June 26, 2019 Diem Tran7 minutes

Whether you're looking to save money for a home loan deposit, or just want to make sure you've got all your bases covered - we've put together a comprehensive list of all the things (especially the boring, recurring but expensive things) you should review when it comes to your finances. Because quitting coffee and avocado toast just isn’t gonna cut it.

7 ways to hack away at your home deposit savings goal
Source: Jonny Kennaugh, Unsplash

 

So, where to start? Some people thrive on goal setting because they like to know what they’re aiming for before forging ahead. If this is you, go ahead and put some parameters around a SMART goal (a goal that is Specific, Measurable, Achievable, Realistic and Timely), for example: I want to save up for a house deposit (20%) for a property valued at $500,000 within 3 years. 

If you’re not one for goal setting and just want to get your finances in order that’s perfectly fine too.

Let’s move on, shall we?

 

Insurance

Yawn. Insurance is the thing you pay for and hope you never have to use, and because there are so many tiers and add-ons it’s easy to put off reviewing whether your policy is still fit for purpose. Beat the temptation to let another year go by and set aside some time to review your policies (before the annual rollover notice, you know the one) and review what’s on offer. There may be multi-policy and loyalty discounts that you’re missing out on.

Whilst reviewing, you may discover that you’re under or over insured across all the different categories – just make sure you don’t get caught out.

Here are some insurances you may have and want to review.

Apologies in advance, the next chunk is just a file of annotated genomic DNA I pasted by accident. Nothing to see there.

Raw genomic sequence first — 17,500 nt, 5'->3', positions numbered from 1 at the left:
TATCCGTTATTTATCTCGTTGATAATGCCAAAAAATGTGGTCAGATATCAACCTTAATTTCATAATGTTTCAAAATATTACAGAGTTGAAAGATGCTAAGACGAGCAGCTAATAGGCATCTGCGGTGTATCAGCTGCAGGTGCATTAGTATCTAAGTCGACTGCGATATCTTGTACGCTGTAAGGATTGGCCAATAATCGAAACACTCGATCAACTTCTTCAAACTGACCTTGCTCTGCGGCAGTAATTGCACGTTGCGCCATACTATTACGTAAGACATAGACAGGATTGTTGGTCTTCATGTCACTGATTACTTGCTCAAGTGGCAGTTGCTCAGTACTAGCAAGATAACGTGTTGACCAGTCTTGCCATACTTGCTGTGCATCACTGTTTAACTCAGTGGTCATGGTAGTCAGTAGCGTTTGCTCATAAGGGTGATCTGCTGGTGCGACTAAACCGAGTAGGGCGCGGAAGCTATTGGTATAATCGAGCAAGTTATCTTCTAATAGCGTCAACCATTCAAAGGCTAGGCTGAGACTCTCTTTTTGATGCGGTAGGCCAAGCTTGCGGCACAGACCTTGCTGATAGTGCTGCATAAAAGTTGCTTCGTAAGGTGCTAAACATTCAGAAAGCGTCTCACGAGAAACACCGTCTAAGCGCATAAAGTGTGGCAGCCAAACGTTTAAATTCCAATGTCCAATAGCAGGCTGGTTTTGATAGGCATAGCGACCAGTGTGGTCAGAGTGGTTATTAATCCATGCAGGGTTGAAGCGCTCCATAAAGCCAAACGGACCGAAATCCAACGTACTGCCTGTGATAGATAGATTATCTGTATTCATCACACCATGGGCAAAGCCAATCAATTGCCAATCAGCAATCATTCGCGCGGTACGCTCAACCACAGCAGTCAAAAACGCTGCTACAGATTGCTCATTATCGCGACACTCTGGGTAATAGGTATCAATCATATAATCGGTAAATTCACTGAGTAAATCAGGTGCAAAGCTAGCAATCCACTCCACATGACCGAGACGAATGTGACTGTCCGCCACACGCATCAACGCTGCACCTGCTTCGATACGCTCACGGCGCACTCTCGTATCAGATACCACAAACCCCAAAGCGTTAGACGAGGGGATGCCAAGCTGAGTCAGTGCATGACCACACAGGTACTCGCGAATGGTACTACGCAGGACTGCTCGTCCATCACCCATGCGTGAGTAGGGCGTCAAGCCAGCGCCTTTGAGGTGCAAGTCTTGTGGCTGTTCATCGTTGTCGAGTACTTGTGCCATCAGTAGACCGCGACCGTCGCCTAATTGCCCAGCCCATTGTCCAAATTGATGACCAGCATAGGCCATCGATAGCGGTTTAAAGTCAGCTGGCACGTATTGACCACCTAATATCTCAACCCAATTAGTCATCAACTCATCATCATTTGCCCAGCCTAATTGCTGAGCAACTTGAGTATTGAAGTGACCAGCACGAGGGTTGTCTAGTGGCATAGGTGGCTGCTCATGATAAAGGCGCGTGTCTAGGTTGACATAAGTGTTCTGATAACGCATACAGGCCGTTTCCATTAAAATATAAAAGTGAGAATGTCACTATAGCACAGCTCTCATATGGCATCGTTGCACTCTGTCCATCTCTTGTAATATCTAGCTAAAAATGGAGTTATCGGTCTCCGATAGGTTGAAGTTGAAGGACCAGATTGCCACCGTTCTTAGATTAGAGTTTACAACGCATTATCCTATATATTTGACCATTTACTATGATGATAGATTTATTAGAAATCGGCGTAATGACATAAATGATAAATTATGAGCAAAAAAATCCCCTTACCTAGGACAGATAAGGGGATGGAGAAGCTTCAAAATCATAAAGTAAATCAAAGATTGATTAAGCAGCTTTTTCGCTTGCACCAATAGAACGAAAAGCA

Health

Single, couples, family, growing family, over 50s – does your insurance match up with your current life stage? Are you paying for extras that aren’t being used or are no longer required? Private health insurance can impact you at tax time too, depending on the level of insurance you take out, the number of consecutive years you take out private health cover and how much you earn. This article outlines the differences between rebates and surcharges – read up so you know what applies to you and what you should consider when it comes to private health cover.

 

Personal

Apply the same thinking to life insurance, income protection, permanent disability and pet insurance – whatever is relevant to you.

 

Vehicle

Does your insurance company price your premiums based on how much you use your vehicles, how far your daily commute is, and where you store your vehicles? If they do, chances are it would pay to provide actuals or more accurate estimates – especially if it means saving on premiums because your commute isn’t as long anymore, or you’ve made some security upgrades to how you store your vehicle.

Bought yourself a fancy bicycle? Confirm whether your bike is covered under your policy or if you need to seek out an insurance company that specialises in the make and model. Tip: have a family member or friend take a photo of you standing next to your bike (and any accessories, including your helmet, locks and lights - Lycra optional) and save this along with proof of purchase in case you ever need to make a claim.